Ah, mother! many a boy has run away from home because your worry led you to nag him; many a girl to-day is on the streets because father or mother nagged her; many a husband has "gone on a tear" because he could not face his wife's "worry put into words," even though no one would attempt to deny that boy, girl and husband alike were wrong in every particular, and the "nagger" in the right, save in the one thing of worry and its consequent nagging.

In watching the lives of men and women I have been astonished, again and again, that the fruitlessness of their worry did not demonstrate its uselessness to them. No good ever comes from it. Everybody who has any perception sees this, agrees to it, confesses it. Then why still persist in it? Yet they do, and at the same time expect to be regarded as intelligent, sane, normal human beings, many of whom claim, as members of churches, peculiar and close kinship with God, forgetful of the fact that every moment spent in worry is dishonoring to God.

How much needless anxiety, care, and absolute torture some women suffer in an insane desire to keep their homes spotlessly clean. The house must be without a speck of dirt anywhere; the kitchen must be as spotless as the parlor; the sink must be so immaculate that you could eat from it, if necessary; the children must always be in their best bibs and tuckers and appear as Little Lord Fauntleroys; and no one, at any time, or any circumstance, must ever appear to be dirty, except the scavenger who comes to remove the accumulated debris of the kitchen, and the man who occasionally assists the gardener.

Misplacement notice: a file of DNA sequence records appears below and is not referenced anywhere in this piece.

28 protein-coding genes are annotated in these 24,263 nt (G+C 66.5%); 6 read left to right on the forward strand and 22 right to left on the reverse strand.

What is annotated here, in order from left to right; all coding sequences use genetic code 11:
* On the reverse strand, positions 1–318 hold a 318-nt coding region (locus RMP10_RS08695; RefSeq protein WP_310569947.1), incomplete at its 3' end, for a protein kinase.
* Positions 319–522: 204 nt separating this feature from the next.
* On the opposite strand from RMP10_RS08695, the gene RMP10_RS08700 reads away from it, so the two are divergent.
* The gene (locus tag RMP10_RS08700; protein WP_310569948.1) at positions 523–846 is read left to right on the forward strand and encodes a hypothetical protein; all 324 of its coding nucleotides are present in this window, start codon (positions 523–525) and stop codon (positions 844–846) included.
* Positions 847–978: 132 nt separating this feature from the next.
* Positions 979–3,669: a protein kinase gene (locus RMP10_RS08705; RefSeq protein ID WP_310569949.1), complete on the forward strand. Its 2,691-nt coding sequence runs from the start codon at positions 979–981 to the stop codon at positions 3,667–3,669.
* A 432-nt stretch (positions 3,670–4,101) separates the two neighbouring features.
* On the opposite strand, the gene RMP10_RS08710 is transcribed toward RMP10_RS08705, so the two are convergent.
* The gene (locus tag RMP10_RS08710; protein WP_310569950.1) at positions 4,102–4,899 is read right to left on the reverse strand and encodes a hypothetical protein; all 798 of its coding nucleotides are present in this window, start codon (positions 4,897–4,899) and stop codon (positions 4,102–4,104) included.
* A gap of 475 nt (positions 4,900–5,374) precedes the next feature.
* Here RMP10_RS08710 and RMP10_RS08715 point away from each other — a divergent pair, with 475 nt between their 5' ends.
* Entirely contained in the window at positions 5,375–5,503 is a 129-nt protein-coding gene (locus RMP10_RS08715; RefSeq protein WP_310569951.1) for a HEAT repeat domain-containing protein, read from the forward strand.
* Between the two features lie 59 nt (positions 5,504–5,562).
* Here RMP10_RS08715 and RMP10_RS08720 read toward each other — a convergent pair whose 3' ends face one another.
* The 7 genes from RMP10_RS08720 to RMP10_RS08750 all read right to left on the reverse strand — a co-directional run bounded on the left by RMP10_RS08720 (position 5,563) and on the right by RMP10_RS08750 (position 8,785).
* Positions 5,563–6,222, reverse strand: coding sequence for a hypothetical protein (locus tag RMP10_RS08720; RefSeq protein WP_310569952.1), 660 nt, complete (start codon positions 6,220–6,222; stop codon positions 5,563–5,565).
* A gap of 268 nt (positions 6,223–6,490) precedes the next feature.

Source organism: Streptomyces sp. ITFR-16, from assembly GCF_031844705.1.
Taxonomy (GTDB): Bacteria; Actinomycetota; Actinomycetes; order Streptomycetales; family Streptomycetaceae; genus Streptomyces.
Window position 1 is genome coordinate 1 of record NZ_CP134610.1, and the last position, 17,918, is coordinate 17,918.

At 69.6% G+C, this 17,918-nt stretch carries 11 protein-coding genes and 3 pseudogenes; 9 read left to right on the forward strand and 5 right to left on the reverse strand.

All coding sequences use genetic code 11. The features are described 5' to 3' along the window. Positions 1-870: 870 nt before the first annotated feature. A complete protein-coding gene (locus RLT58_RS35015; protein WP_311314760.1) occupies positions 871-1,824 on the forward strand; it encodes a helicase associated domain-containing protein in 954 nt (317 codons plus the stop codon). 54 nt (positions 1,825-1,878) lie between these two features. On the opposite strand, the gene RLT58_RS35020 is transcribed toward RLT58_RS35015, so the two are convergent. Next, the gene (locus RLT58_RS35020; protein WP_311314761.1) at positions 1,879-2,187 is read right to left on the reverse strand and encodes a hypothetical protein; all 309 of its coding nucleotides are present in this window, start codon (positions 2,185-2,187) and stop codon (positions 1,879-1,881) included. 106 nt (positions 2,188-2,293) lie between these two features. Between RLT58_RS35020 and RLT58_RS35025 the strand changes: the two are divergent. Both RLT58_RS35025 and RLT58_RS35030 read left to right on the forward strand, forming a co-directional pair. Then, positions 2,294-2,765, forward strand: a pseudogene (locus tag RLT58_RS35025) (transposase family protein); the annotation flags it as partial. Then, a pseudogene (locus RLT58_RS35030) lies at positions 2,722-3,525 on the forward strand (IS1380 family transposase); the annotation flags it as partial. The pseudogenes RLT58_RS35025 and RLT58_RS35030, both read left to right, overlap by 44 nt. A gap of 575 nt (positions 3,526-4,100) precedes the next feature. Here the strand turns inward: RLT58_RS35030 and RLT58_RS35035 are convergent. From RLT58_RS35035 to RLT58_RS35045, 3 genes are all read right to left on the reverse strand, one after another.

These people forget that all dirt and dust is not of greater value than spotless cleanliness. Let us look calmly at the problem for a few minutes. Here is a housewife who cannot afford help to keep her house as spotless as her instincts and her training desire. It is simply impossible for her, personally, to go over the house daily with rag, duster and dustpan. If she attempts it, as she does sometimes—she overworks, and a breakdown is the result. What, then, is the sensible, the reasonable, the only thing she should do? Sit down and "worry" over her "untidy house"; lament that "the stairs have not been swept since day before yesterday; that the parlor was not dusted this morning; the music-room looks simply awful," and cry that "if Mrs. Brown were to come in and see my wretchedly untidy house, I'm sure I should die of shame!" Would this help matters? Would one speck of dirt be removed as the result of the worry, the wailing, and the tears? Not a speck. Every particle would remain just as before.